The union representing Ontario elementary school teachers is equipping its members with a new tool to “disrupt patriarchy” in the classroom.
The Elementary Teachers’ Federation of Ontario (ETFO), which represents teachers and some early childhood educators in the public system, has published a guide to “embedding intersectional feminism in the classroom.”
The guide, titled The Places We Meet, strives to help teachers and students “work together to understand and respond to an ever-changing and unpredictable world in which the outcomes, opportunities, and rights of girls and women continue to be challenged because of systemic oppression.”
The document is not publicly available, but a copy was shared with True North by an ETFO member unhappy with the document.
“(It’s) basically a guide on how to put an activist twist on everything you teach, regardless of the actual curriculum,” the teacher said.
Intersectional feminism attempts to address gender-based concerns alongside grievances related to race, sexual orientation, and other social identities.
The ETFO guide highlights the “lived experiences of women and girls” to illustrate the “oppression and roadblocks” they face.
“As educators, it is our hope that these experiences will help you disrupt patriarchy and explore opportunities for embedding concepts of intersectional feminism within your daily classroom practice,” the guide says.
Ontario Education Minister Stephen Lecce did not respond to a request for comment.
The guide instructs teachers to “use their knowledge, skills, and expertise to tailor the lessons to the specific groups of learners in their classrooms.”
While the guide does recommend different approaches depending on grade level, it insists that anti-oppression training should start as early as kindergarten.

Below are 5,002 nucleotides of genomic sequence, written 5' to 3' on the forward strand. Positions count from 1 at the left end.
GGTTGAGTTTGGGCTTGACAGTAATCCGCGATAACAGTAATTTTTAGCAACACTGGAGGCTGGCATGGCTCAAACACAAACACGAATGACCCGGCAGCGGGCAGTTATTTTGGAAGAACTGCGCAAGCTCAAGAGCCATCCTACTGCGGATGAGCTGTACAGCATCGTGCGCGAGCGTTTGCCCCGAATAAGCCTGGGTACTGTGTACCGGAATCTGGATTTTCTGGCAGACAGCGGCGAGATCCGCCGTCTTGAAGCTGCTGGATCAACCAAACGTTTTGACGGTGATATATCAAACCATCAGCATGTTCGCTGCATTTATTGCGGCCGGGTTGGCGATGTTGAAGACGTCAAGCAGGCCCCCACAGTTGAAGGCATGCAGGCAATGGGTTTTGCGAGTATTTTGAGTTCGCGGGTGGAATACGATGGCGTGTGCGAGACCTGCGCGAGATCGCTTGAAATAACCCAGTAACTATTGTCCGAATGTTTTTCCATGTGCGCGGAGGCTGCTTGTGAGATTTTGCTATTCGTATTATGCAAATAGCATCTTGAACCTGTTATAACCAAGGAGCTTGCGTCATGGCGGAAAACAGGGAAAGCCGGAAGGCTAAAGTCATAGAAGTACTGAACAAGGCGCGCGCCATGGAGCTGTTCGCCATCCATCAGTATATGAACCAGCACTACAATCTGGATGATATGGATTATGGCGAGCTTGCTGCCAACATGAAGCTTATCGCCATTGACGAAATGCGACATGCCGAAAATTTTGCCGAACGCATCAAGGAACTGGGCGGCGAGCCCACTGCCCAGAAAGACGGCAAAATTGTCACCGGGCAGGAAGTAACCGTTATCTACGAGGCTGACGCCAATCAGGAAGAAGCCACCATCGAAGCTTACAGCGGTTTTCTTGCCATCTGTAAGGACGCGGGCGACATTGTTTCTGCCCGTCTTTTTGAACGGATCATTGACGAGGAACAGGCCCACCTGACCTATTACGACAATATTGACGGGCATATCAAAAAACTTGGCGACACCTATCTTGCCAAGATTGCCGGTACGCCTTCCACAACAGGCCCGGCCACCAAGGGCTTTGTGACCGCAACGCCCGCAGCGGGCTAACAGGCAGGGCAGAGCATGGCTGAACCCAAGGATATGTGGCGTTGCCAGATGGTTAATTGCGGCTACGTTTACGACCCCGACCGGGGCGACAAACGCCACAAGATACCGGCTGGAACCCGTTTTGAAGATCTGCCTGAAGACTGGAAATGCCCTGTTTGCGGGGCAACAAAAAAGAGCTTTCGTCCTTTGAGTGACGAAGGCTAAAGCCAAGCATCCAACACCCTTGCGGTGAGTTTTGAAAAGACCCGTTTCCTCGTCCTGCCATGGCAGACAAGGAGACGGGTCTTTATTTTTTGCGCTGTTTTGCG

“Early learners are never too young to learn about activism and social justice,” the guide says. “However, we need to introduce this work naturally, to weave it throughout our interactions and conversations, responding to learners’ needs and to ensure that our instruction is developmentally appropriate.”
Lesson themes range from identity broadly to racially specific topics.
Black women face discrimination “as a result of anti-Black racism rooted in the history of enslavement, racial segregation, and marginalization,” the guide says in the “Black Women’s Lives” section.
“Canada’s history of cultural genocide against Indigenous Peoples carries a legacy of oppression and erasure that continues to reverberate across generations,” it says under “Indigenous Women and Children.”
The guide urges teachers to familiarize themselves with equity issues as “teaching these lessons unprepared can easily cause harm, especially to learners from underserved communities.”
ETFO’s manual concedes it is limited in effect if those who use it are not fully committed to the anti-oppression cause.
“The lessons are powerful, but won’t do the work for us,” the guide says. “A lesson is only as anti-oppressive as the educator leading it.”